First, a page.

Organic

Novartis Lectures (Julien Papillon, Novartis & Anna Pyle, Yale University)

Thu, 2018-11-29 14:00
Speaker: 

Dr. Julien Papillon

Novartis

 

Prof. Anna Pyle

Yale University

Location: 
Lynch Lecture Hall
Attached Document: 

Organic Reactions Lecture (Dirk Trauner, NYU)

Mon, 2018-10-29 16:00 - 17:00
Speaker: 

Prof. Dirk Trauner

New York University

Location: 
Lynch Lecture Hall

Drawing Inspiration from Nature’s Reactions and Receptors

Trost Lecture (Reza Ghadiri, Scripps)

Mon, 2018-10-08 16:00
Speaker: 

Prof. M. Reza Ghadiri

Scripps Research Institute

Location: 
Lynch Lecture Hall
Attached Document: 

Toward Novel Therapeutics via Directed Remodeling of the Gut Microbiome

2018 Joullie Lecture (Dale Boger, Scripps)

Wed, 2018-09-12 16:00
Speaker: 
Prof. Dale Boger, Scripps Research Institute
Location: 
Lynch Lecture Hall
"Redesign of Vancomycin for Resistant Bacteria"

Organic Chemistry Seminar, Dr. Kallol Basu, Merck

Mon, 2019-02-18 12:00 - 13:00
Speaker: 

Dr. Kallol Basu

Location: 

Carol Lynch Lecture Hall

Chemistry Complex

Host: Dr. Smith

Title & Abstract; TBA

inquires rvargas@sas.upenn.edu

Organic Chemistry Seminar: Dr. Andrew McNally, Colorado State University

Mon, 2018-11-12 12:00 - 13:00
Speaker: 

Dr. Andrew McNally

Title: Selective Functionalization of Pyridines, Diazine and Pharmaceuticals via Heterocyclic Phosphonium Salts
Abstract: Selective methods that can functionalize electron-deficient heterocycles are in great demand due to their prevalence in biologically active compounds. Pyridines and diazines, in particular, are widespread components of pharmaceutical compounds yet methods to transform these motifs into valuable derivatives are still greatly sought after. We will present a selection of catalytic and non-catalytic methods using  phosphorus intermediates that enable multiple new bond-constructions on these heterocycles. A particular emphasis will be placed on phosphorus ligand-coupling reactions that represent an alternative means to form C–C and C-Heteroatom bonds.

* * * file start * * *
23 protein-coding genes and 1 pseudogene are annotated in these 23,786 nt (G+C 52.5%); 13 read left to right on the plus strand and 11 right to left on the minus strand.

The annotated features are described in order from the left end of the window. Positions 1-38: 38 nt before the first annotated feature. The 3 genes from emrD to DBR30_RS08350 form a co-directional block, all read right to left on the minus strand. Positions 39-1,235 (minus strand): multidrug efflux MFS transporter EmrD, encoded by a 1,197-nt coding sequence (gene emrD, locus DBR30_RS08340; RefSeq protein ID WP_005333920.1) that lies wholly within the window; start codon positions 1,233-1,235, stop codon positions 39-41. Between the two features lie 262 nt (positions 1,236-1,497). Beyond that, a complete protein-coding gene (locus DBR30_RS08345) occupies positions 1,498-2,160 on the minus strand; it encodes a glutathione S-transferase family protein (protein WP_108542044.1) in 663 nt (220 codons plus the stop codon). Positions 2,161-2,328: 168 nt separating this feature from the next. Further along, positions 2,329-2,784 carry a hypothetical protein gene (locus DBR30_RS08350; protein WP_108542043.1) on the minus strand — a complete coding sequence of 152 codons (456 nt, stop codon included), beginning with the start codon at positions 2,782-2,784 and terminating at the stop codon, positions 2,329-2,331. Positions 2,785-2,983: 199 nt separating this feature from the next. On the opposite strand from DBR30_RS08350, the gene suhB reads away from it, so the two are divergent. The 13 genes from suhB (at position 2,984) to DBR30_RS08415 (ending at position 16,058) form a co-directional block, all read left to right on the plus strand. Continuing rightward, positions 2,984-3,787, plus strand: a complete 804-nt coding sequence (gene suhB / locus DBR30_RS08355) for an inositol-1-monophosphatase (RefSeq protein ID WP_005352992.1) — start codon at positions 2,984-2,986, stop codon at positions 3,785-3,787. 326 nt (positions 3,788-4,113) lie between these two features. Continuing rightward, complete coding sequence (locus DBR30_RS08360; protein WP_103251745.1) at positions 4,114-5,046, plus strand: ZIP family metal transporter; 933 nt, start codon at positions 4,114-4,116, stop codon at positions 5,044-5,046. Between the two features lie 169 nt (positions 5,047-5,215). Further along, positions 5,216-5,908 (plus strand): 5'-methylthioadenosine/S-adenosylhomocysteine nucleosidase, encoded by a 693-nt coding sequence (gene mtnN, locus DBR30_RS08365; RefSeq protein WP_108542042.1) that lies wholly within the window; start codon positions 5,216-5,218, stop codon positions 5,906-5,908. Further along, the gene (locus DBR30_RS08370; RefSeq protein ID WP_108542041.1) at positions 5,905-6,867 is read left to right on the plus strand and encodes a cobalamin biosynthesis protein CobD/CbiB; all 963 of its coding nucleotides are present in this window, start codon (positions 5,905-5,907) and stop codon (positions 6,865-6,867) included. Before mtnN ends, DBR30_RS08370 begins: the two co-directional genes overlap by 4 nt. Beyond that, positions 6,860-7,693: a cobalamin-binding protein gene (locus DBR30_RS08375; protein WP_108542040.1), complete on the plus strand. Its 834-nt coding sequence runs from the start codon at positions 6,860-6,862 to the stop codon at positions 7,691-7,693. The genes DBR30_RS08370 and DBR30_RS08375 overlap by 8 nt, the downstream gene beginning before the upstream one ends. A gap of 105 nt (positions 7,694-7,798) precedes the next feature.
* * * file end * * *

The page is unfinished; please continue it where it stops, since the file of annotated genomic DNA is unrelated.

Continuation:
Location: 

Carol Lynch Lecture Hall

Chemistry Complex

Attached Document: 

Host: Dr. Walsh

inquires rvargas@sas.upenn.edu

Organic Chemistry Seminar: Dr. David Nagib, Ohio State University

Mon, 2018-12-10 12:00 - 13:00
Speaker: 

Dr. David Naglib

C-H and C-O functionalization via radical chaperones

 


Our research is focused on harnessing the untapped reactivity of abundant chemical feedstocks to enable late-stage functionalization of medicinally relevant molecules. We have recently developed new approaches for selective C-H and C-O functionalization of alcohols, amines, and carbonyls, using a combination of radical (1e-) and closed shell (2e-) processes that act in concert with one another. These radical chaperone strategies have enabled discovery of new classes of reactivity to streamline the synthesis of complex molecules with biological and industrial significance.

Location: 

Carol Lynch Lectrue Hall

Chemistry Complex

Host: Dr. Walsh

inquiries rvargas@sas.upenn.edu

Organic Chemistry Seminar: Dr. Jennifer Roizen, Duke

Mon, 2019-04-22 12:00 - 13:00